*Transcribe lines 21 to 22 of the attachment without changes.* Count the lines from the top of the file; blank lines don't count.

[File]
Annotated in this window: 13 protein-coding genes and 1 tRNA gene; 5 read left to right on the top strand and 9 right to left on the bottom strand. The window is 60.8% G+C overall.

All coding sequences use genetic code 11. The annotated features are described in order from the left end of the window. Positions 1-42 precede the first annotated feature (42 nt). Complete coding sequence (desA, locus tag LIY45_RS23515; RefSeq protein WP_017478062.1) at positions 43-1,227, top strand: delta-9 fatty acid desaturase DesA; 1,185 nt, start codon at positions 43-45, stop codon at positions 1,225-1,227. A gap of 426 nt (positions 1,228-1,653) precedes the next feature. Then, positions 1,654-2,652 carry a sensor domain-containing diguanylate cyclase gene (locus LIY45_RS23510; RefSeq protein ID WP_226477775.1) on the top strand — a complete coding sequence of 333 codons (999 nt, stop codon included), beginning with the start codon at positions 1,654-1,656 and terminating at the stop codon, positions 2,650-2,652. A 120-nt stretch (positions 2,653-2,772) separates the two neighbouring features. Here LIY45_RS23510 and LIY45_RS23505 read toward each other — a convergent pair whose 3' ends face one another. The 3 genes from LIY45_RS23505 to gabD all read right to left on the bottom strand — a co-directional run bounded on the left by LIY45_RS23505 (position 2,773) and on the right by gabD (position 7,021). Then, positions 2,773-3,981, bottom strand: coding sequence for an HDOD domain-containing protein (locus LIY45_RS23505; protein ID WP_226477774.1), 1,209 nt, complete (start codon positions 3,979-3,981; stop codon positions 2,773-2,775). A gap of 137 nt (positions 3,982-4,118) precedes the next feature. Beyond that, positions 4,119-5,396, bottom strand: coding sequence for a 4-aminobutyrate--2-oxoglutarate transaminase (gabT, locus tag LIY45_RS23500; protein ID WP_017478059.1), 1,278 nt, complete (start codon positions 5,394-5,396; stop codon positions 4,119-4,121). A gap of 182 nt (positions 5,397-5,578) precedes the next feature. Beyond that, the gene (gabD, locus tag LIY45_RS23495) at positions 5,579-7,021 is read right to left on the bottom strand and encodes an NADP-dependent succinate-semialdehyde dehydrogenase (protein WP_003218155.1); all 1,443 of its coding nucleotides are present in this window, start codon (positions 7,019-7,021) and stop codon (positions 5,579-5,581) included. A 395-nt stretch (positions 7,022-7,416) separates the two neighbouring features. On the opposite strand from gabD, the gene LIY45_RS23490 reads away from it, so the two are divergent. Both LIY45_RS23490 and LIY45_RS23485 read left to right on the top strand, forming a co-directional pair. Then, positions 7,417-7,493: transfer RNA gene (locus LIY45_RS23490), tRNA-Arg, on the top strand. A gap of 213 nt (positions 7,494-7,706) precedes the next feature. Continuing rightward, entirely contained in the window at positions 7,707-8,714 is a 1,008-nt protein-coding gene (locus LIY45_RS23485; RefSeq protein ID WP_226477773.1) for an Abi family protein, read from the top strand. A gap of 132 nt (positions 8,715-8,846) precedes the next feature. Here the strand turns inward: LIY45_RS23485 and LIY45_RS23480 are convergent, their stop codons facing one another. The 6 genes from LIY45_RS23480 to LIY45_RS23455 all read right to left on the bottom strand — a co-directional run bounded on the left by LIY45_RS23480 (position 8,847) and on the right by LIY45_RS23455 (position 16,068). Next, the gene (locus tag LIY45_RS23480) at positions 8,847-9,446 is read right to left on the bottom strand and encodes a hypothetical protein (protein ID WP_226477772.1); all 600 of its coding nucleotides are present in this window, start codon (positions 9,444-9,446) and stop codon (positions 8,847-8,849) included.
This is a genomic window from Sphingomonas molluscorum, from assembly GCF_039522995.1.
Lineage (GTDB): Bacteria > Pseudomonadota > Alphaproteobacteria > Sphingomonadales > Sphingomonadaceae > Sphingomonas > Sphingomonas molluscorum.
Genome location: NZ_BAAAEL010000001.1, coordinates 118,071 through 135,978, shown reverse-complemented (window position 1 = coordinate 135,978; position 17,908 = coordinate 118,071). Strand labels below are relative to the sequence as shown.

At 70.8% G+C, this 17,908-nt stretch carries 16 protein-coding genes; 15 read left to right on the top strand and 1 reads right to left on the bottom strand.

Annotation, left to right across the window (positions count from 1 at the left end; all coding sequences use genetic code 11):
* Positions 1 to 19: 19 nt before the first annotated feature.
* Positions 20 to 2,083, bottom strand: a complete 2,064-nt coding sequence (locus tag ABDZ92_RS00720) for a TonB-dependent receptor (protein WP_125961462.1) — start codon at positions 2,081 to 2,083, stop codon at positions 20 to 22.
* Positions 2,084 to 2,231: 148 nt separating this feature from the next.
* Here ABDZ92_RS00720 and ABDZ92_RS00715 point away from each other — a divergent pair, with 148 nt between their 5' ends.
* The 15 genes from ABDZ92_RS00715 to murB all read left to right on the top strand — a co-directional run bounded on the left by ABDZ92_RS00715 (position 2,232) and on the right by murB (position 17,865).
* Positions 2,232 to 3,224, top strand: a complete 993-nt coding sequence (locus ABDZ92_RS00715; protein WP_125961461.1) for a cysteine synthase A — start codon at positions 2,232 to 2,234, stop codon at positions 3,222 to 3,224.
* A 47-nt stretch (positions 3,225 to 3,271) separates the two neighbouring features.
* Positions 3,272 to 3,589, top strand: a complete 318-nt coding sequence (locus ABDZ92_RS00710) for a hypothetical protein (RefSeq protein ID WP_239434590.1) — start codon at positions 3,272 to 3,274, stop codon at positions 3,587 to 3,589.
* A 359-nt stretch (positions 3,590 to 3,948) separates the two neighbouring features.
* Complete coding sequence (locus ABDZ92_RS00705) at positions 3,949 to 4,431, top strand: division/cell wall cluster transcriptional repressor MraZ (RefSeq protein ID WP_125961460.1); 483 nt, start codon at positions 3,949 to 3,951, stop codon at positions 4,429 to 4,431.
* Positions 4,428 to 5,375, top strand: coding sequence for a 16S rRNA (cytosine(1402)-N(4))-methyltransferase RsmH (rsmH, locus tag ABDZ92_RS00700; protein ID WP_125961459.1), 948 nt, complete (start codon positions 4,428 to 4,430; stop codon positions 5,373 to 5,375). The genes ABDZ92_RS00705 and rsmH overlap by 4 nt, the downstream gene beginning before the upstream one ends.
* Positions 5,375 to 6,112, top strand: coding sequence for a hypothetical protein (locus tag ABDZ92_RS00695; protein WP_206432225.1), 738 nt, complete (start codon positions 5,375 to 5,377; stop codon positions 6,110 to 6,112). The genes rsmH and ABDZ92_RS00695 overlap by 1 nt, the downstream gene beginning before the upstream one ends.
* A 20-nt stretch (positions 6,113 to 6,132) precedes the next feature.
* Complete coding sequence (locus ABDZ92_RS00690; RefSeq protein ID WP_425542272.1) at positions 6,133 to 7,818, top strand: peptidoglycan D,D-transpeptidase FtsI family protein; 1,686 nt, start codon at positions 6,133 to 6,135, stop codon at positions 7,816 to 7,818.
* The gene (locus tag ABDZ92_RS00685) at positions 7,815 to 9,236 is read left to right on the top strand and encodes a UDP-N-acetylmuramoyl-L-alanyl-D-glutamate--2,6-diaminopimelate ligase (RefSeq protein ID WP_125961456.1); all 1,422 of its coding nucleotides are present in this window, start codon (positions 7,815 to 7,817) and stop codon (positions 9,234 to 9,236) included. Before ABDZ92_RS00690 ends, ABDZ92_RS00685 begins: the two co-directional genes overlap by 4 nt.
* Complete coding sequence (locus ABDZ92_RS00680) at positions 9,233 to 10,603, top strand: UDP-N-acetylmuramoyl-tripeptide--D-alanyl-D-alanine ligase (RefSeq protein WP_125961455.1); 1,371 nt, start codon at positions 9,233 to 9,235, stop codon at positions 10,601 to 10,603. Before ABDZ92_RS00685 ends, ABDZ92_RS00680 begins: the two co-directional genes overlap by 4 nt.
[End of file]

* Complete coding sequence (locus ABDZ92_RS00690; RefSeq protein ID WP_425542272.1) at positions 6,133 to 7,818, top strand: peptidoglycan D,D-transpeptidase FtsI family protein; 1,686 nt, start codon at positions 6,133 to 6,135, stop codon at positions 7,816 to 7,818.
* The gene (locus tag ABDZ92_RS00685) at positions 7,815 to 9,236 is read left to right on the top strand and encodes a UDP-N-acetylmuramoyl-L-alanyl-D-glutamate--2,6-diaminopimelate ligase (RefSeq protein ID WP_125961456.1); all 1,422 of its coding nucleotides are present in this window, start codon (positions 7,815 to 7,817) and stop codon (positions 9,234 to 9,236) included. Before ABDZ92_RS00690 ends, ABDZ92_RS00685 begins: the two co-directional genes overlap by 4 nt.